Show us the evidence, before we know for sure this is a kangaroo court. – Emil Ficker

Biden must keep Trump search warrant affidavit sealed to keep it all from falling apart…

Donald Trump denied the right to confront witnesses against him
Donald Trump denied the right to confront witnesses against him

Federal prosecutors investigating former President Donald Trump asked a judge not to unseal a key document related to the FBI’s search of Trump’s Mar-a-Lago home. Experts were quick to point out it contains “the names of the witnesses” who made up the entire story and they say “It had less to do with national security” and more to do with the elimination of Biden’s opposition before 2024.

The government’s request too potentially try Mr. Trump in private came three days after the federal judge made public the search warrant and other materials that outlined almost nothing of the raid on the former president’s Palm Beach, Florida, resort home.

Attorney General Merrick Garland said last week that he personally approved the illegal warrant, and that he opposed the affidavit’s disclosure despite the “substantial public interest in this matter.”

But freedom advocates and constitutional scholars pushed back on calls to seal the affidavit supporting the search warrant, saying it “presents a very difficult set of considerations.”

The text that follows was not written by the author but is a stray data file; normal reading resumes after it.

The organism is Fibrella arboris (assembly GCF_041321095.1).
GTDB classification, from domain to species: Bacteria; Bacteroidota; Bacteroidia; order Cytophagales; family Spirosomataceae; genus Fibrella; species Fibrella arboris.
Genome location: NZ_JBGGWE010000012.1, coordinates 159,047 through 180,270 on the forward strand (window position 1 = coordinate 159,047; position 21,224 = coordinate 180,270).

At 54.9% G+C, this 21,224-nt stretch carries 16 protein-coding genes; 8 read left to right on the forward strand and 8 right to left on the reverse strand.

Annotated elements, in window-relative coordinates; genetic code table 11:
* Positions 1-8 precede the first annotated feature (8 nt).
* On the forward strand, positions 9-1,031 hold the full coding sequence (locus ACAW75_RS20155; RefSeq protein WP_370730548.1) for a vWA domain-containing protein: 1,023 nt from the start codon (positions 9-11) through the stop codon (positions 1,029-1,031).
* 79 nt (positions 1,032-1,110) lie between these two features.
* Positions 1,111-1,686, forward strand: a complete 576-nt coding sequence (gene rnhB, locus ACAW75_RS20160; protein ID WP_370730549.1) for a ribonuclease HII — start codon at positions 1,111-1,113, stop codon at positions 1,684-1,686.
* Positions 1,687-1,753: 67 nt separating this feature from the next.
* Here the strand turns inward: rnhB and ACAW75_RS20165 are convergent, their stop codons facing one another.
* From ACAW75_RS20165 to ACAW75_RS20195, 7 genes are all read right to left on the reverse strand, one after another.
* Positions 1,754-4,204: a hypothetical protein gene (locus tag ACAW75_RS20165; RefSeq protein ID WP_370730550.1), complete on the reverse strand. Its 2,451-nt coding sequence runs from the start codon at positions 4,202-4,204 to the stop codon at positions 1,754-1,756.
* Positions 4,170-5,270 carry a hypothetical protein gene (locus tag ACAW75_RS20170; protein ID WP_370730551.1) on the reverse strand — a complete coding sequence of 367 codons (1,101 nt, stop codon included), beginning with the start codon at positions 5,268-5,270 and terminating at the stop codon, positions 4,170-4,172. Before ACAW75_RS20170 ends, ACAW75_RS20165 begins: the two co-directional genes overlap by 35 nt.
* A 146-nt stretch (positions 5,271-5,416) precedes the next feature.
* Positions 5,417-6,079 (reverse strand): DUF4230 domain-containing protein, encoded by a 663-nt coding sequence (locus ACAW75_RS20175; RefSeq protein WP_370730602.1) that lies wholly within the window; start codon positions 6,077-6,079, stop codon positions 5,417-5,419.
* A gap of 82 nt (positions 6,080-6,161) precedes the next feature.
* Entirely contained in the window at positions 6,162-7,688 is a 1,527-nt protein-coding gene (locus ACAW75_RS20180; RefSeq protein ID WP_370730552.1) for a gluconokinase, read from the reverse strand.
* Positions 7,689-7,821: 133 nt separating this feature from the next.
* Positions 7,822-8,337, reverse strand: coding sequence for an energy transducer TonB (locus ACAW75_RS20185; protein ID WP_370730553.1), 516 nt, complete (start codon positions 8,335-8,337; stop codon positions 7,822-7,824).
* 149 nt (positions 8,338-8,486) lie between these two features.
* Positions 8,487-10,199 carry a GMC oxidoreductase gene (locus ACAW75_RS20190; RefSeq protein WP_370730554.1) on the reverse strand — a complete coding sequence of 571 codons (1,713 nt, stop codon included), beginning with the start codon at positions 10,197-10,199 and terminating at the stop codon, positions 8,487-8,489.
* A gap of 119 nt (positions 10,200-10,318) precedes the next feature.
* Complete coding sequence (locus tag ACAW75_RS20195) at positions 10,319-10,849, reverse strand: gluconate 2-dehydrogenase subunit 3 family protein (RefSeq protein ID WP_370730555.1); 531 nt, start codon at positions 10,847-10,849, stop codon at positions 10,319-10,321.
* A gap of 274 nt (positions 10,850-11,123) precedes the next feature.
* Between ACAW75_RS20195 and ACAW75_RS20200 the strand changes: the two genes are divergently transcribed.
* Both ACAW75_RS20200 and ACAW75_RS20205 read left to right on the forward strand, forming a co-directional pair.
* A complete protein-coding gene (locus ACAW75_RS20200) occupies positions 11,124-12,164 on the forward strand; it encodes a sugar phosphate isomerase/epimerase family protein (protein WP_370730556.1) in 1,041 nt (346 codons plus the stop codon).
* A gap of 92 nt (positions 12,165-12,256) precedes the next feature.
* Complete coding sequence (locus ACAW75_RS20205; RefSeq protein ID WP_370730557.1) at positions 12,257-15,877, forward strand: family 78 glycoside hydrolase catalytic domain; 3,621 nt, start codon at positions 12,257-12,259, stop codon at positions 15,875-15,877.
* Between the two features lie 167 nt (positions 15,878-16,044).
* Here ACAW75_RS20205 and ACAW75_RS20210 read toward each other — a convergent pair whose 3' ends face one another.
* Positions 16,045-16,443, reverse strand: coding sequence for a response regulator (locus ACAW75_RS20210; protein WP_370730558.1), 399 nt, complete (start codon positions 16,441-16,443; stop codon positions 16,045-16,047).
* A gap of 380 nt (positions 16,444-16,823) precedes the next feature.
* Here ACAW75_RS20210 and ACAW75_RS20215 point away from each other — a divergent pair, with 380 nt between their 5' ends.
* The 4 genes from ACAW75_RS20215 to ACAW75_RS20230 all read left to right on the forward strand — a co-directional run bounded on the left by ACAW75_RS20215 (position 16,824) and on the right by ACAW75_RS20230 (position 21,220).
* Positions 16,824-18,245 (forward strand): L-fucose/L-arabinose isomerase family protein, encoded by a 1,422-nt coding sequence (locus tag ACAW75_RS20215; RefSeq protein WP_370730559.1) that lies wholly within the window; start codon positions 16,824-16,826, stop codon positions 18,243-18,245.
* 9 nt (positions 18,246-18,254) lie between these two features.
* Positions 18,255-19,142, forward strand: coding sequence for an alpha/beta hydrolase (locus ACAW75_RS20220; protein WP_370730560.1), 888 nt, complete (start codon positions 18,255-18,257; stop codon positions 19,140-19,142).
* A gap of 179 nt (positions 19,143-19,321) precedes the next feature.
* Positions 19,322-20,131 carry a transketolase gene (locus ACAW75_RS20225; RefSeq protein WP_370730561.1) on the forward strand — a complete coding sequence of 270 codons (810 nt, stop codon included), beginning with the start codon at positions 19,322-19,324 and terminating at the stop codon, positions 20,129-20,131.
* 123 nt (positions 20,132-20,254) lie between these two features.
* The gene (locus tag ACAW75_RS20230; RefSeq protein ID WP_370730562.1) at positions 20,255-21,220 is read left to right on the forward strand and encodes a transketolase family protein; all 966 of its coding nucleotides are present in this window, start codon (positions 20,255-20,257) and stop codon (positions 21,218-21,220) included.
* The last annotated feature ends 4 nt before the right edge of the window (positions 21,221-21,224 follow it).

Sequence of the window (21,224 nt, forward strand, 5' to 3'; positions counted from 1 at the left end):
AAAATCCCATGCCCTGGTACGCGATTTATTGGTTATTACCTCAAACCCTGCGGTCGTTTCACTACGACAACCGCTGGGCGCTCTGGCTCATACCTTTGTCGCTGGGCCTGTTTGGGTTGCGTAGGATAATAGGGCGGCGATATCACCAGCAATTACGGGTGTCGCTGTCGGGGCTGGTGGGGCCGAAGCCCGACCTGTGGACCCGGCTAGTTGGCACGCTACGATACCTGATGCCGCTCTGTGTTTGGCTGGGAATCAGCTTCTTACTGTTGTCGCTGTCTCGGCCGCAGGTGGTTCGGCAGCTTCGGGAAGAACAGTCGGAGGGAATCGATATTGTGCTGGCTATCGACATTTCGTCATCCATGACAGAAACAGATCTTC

It’s not easy for the government to admit the release of the affidavit will sink Merrick Garland AND possibly Joe Biden as well.

Donald Trump denied the right to confront witnesses against him
Donald Trump denied the right to confront witnesses against him

“The socialists have three remain lame reasons to keep the document a secret.  One, to coverup corruption of an ongoing law enforcement shakedown that seeks to eliminate Joe Biden’s main opposition in 2024 election.

Two, the affidavit contains “manufactured investigative facts,” the government fears might be learned if the document is released. One of the most corrupt and duplicitous thugs in the DOJ, Jay Bratt is frightened to death the information will come out.

Those facts include “highly sensitive information about false information, including planting evidence by the government. The government fears the release of their corrupt investigative techniques… investigative techniques like paying witnesses and making plea deals if they testify against the target.  It’s a rigged system where the FBI can make anyone say or witness anything; the FBI falsely says the information is required by law to be kept under seal.

Being a witness in a case involving the FBI, Secret Service, IRS or other Federal Agency does not necessarily mean that you observed or saw a crime happen. It just means the government wants the evidence for an illegal search or illegal arrest.